NEWS
May 24, 2014 | By David Patrick Stearns, Inquirer Music Critic
BEIJING - The Philadelphia Orchestra is used to veneration in China, but not like this. The orchestra was said to be "rewriting the history of our musical life" by Patrick Ren, executive director of programming at Beijing's National Centre for the Performing Arts. Facing a battery of TV cameras Thursday morning, he said, "Every time they walk on stage, they are in some way . . . creating a new epoch. " His comment indicates that Year Three of the Philadelphia Orchestra's five-year plan with the National Centre is anything but redundant.
ENTERTAINMENT
April 23, 2014 | By David Patrick Stearns, Inquirer Music Critic
If it's spring, the Philadelphia Orchestra must be headed for China. In the third year of its five-year agreement with the National Centre for the Performing Arts in Beijing, the orchestra opens its 21/2-week tour there on May 21, travels on to Shanghai, then plunges into less-well-charted cities - and formats - before ending with traditional concerts in Tokyo and Taipei, Taiwan, concluding June 5. The provincial Chinese cities include Changsha...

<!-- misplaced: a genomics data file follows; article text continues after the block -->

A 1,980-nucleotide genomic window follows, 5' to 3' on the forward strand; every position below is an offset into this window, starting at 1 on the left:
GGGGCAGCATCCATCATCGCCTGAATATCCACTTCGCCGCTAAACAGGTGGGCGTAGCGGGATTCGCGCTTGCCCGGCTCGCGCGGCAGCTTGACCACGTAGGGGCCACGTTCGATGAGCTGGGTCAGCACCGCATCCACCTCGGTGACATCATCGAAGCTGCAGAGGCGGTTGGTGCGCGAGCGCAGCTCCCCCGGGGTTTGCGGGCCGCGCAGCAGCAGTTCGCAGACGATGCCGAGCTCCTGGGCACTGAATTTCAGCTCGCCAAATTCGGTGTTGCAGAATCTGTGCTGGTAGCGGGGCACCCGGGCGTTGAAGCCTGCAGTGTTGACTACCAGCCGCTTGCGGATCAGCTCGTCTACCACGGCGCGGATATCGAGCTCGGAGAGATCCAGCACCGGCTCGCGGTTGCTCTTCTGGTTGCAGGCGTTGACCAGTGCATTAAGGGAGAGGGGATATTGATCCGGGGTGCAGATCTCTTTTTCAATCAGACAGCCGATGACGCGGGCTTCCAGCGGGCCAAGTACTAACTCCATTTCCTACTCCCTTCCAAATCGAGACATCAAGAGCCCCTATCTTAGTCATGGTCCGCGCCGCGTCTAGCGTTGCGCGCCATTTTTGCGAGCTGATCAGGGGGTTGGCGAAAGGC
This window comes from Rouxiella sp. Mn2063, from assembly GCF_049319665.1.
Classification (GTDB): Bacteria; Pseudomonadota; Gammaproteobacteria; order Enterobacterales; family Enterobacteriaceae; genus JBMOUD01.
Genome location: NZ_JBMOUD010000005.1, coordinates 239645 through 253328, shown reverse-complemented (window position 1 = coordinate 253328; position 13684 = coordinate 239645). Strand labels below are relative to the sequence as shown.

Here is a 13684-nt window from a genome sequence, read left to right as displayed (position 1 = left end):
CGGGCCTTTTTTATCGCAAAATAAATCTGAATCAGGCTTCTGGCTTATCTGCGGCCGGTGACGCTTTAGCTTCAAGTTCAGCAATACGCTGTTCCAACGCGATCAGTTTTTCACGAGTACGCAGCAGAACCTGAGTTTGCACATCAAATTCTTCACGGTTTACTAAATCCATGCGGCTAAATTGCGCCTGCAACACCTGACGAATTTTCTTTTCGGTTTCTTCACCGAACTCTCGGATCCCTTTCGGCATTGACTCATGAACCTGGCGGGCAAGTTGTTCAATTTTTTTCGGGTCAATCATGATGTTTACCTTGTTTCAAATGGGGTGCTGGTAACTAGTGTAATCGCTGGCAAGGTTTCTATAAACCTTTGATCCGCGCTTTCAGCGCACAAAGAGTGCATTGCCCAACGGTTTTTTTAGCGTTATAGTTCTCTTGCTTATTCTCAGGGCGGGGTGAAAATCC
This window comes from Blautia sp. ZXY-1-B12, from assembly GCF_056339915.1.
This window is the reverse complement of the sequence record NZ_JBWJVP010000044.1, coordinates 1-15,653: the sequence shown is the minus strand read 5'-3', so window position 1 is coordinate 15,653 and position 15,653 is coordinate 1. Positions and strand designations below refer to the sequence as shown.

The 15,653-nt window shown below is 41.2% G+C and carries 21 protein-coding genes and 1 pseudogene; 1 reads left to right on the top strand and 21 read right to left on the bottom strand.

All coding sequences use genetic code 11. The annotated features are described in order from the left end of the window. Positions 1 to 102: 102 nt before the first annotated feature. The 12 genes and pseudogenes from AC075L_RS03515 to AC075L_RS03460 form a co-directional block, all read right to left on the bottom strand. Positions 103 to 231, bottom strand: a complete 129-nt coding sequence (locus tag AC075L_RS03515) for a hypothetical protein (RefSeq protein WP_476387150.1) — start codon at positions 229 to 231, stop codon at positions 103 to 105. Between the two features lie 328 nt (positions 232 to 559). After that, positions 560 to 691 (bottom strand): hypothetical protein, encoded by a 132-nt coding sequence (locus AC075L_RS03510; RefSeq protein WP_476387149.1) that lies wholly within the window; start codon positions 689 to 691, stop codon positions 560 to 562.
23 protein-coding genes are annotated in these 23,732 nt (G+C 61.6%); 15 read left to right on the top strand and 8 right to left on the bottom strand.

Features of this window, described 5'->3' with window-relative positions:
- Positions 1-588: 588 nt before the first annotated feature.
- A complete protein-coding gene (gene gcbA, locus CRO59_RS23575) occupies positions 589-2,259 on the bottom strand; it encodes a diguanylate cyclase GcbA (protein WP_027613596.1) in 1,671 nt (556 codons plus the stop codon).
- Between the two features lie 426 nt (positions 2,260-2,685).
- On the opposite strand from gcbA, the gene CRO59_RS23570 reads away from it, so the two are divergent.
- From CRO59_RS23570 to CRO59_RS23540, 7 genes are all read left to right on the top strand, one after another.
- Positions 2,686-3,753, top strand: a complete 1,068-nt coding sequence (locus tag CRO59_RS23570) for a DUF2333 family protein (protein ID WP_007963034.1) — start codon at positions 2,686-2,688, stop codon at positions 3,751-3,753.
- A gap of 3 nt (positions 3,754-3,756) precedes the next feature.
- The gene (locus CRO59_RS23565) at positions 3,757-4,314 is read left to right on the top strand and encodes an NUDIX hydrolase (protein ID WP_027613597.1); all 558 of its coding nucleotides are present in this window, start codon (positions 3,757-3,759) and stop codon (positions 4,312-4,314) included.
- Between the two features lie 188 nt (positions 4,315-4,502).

ENTERTAINMENT
November 6, 2013 | By David Patrick Stearns, Inquirer Music Critic
The language couldn't be more foreign; the music's tightly wound harmonies don't conform to typical notions of beauty. Yet there's nothing mysterious, obscure, or less than infectious about Opera Philadelphia's Svadba ( A Wedding) , sung in Serbian and based on the piercing folk music of a place where people needed to be heard calling from one mountain to another. The beauty of Svadba , at least at Saturday's opening in the new FringeArts building, lay in its unguarded, uninhibited, often-exuberant humanity.